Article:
Despite it being a Summer’s day, there was an inclination of gloom in the town of Daylesford. Situated 114 km west of Melbourne within the Goldfield district of Victoria, this country town is one of our regular favourite places to visit.
Daylesford belongs to the mineral springs region of the state. There are many relaxing local day spas, including the well-known Hepburn Springs Resort. Enjoy a calming mineral water bath or a therapeutic massage at this popular tourist attraction.
On this particular trip, our agenda was slightly different! We were on search for comics! “Archie” comics! As my teenage daughter is quite the keen Netflix “Riverdale” fan, she has developed a passion for these old reading texts, which I used to have an interest in many, many years ago😉
Daylesford has an abundance of antique shops, where one man’s trash is another man’s treasure. Crammed with knick knacks of all sorts, these treasure troves of bargains and delights will retain your curiosity and interest for hours. Hence, success! Our search was not in vain, as we claimed the treasure and my daughter departed with four original “Archie” comics.
There are many dining options in the town of Daylesford. A variety of cafes and restaurants line the main street. But, alternatively on this day, we decided to have a picnic at the local Botanical Gardens.
Wombat Hill Gardens are situated on top of an extinct volcano, flaunting remarkable views of the town and neighbouring countryside from the Pioneer’s Memorial Tower. A twenty-five-metre-high historical lookout tower, situated within the gardens, with an extremely tight staircase. With trees over a hundred years old, picnic grounds, scenic walks and a café, these gardens make an ideal point to take a break.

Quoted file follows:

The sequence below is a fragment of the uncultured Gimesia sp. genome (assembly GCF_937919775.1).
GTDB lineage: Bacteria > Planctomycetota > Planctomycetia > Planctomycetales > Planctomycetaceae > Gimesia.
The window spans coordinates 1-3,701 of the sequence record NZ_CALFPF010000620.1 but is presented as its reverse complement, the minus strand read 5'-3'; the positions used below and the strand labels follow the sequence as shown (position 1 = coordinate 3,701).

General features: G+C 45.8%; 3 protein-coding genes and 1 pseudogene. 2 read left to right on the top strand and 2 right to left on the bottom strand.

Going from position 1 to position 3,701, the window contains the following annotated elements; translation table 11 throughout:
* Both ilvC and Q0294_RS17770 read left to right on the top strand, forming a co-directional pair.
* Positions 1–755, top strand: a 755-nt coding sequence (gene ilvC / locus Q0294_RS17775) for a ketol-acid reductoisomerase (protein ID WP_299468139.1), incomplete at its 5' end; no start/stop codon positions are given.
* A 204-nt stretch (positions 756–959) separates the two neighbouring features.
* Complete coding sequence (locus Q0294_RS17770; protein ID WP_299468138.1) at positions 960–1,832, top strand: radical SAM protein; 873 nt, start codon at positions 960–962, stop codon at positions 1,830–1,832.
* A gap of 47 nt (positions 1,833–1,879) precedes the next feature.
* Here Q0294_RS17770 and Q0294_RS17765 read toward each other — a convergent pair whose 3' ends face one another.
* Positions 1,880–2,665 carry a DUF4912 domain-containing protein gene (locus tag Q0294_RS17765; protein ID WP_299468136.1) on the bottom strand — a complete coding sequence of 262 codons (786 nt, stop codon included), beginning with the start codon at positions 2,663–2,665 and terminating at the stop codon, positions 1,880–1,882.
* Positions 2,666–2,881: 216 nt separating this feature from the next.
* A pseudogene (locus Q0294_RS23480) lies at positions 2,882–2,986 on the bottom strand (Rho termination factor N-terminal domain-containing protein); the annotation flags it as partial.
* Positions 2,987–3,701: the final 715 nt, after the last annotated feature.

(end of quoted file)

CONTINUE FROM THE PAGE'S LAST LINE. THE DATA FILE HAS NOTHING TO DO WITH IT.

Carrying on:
Afterwards we decided to uncover a few of the many gourmet food trails of Daylesford. A local smallgoods factory we headed to, selling homemade salami and cooked meats, was closed that day. As a result, we noticed the road sign “Lost Children’s Memorial”, and curiously decided to investigate.
With the crisp smell of eucalyptus in the air, whilst travelling on a road, that lead to a salami factory, we learned of a heartbreaking, historical story of three young boys.
On June 30 1867, three boys, (two brothers aged seven and four, and their friend aged five) headed out on an adventure in search of wild goats. The boys soon found themselves lost within the bush and being the middle of winter, the weather was extremely cold with severe frost.
The panicked stricken boys eventually found shelter in the hollow of a tree, eight kilometres from the centre of Daylesford. Apprehension set in when the boys did not arrive for dinner that evening, resulting in hundreds of volunteer helpers, join together as a search party, that incredibly lasted a few months. Eventually, a settler’s dog, made the discovery of the children’s lifeless bodies, beyond the forest, in the hollow of a tree, huddled together for warmth.
For one hundred years, that tree became a shrine on behalf of the children, until one day it was blown over by a severe storm in 1950. The townspeople then funded a large memorial, that sits upon the boy’s communal grave at the local cemetery.
Today, a second shrine along with a message tree, stands on a road side, less than one hundred metres from where the original tree stood at the end of Wombat Forest.
This being the same road we took to visit a salami factory, but instead came to uncover a tragic heartfelt story that remains an important part of the history, of this small town of Daylesford.
Dark clouds rolled over the town of Daylesford that day…
One of the many cafes in Daylesford
A fountain in Daylesford after Christmas
“An antique is anything old with class” – John Bartlett
Classical old book shops
Are you an “Archie” fan?
Wombat Hill Gardens
The Pioneer’s Memorial Tower look out, at Wombat Hill Gardens.
The road that leads to the memorial
A brief story of the children
The message tree